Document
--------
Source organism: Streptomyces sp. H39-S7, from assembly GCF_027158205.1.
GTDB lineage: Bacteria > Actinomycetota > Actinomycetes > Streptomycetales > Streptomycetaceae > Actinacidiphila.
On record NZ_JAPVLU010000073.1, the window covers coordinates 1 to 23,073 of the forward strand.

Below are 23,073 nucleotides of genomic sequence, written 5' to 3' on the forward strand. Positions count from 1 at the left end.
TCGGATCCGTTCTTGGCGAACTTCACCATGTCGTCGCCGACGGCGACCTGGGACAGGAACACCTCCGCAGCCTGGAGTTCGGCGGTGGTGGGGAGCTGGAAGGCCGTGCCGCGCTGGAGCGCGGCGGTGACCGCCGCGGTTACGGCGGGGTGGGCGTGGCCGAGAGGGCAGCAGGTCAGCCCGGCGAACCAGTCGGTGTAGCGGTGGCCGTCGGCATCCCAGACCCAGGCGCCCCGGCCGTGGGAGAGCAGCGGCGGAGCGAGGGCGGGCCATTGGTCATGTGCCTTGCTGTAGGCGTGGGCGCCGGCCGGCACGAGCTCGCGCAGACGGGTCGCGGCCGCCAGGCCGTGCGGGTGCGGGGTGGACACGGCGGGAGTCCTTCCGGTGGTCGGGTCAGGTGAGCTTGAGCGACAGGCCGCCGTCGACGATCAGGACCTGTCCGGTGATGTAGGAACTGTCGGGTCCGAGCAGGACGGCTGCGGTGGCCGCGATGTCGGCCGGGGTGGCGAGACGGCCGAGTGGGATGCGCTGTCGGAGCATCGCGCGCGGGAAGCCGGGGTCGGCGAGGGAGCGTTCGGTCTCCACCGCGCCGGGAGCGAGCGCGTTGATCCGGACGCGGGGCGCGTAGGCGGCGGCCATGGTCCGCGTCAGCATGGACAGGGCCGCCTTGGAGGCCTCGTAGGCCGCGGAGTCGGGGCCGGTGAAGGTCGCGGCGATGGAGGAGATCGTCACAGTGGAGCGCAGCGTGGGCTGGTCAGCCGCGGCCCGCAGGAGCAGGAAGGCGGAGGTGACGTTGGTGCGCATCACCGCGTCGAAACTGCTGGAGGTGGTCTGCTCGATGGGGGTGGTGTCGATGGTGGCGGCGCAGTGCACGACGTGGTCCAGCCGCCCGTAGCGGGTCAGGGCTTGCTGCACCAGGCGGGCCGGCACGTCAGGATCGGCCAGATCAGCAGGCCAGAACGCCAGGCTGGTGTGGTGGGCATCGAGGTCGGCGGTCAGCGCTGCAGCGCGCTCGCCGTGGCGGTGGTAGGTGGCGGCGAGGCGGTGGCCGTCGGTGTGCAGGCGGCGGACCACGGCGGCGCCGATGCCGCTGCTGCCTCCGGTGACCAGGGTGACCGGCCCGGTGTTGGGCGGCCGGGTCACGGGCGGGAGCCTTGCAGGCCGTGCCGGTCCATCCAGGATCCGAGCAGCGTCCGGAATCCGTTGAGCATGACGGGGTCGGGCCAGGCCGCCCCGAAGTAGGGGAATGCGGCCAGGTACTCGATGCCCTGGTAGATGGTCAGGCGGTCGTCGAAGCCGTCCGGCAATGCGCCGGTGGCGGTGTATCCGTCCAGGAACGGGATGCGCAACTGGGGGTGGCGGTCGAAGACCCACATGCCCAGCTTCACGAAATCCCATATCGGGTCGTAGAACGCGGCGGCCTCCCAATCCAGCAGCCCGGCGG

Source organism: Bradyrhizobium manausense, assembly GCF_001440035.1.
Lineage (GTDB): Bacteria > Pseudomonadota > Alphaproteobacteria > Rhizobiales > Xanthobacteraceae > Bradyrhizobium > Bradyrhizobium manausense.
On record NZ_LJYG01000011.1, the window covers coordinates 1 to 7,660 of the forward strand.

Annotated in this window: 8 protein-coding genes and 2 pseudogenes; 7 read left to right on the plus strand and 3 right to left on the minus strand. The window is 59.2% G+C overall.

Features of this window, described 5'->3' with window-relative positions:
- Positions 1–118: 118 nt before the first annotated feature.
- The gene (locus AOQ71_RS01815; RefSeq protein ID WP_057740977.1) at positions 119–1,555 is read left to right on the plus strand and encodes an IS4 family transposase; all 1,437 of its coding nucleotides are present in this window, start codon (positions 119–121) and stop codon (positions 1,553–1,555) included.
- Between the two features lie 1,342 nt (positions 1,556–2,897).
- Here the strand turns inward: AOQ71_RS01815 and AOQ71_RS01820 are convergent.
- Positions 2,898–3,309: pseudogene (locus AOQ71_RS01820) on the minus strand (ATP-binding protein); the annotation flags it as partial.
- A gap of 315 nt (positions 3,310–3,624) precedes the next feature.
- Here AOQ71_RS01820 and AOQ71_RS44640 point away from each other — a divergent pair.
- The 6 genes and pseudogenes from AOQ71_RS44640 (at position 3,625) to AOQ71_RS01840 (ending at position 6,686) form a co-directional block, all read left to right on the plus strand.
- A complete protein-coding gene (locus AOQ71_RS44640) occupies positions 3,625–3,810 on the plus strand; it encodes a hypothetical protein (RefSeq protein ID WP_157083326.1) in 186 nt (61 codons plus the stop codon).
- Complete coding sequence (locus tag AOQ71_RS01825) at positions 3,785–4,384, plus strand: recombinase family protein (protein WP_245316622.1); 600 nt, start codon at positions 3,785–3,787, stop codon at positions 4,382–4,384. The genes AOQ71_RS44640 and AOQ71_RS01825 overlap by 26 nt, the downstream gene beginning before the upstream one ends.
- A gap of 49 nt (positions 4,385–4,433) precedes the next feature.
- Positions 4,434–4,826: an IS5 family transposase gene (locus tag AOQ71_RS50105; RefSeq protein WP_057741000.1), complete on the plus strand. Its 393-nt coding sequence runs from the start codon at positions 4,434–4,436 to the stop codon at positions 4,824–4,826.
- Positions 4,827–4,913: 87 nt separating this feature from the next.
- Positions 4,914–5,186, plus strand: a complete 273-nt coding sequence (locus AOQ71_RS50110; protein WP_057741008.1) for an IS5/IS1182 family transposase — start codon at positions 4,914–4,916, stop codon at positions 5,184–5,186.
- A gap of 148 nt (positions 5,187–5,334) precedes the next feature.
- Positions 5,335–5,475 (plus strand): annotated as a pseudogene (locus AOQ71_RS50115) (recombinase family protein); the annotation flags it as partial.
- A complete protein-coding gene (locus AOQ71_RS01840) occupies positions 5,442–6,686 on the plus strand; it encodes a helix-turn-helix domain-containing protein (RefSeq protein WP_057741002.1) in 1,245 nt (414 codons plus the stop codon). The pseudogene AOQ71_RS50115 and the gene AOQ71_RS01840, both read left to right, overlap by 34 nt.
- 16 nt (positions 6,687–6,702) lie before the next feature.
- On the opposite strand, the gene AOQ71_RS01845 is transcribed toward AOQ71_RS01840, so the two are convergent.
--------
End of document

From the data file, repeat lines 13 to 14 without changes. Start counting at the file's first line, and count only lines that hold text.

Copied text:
- Between the two features lie 1,342 nt (positions 1,556–2,897).
- Here the strand turns inward: AOQ71_RS01815 and AOQ71_RS01820 are convergent.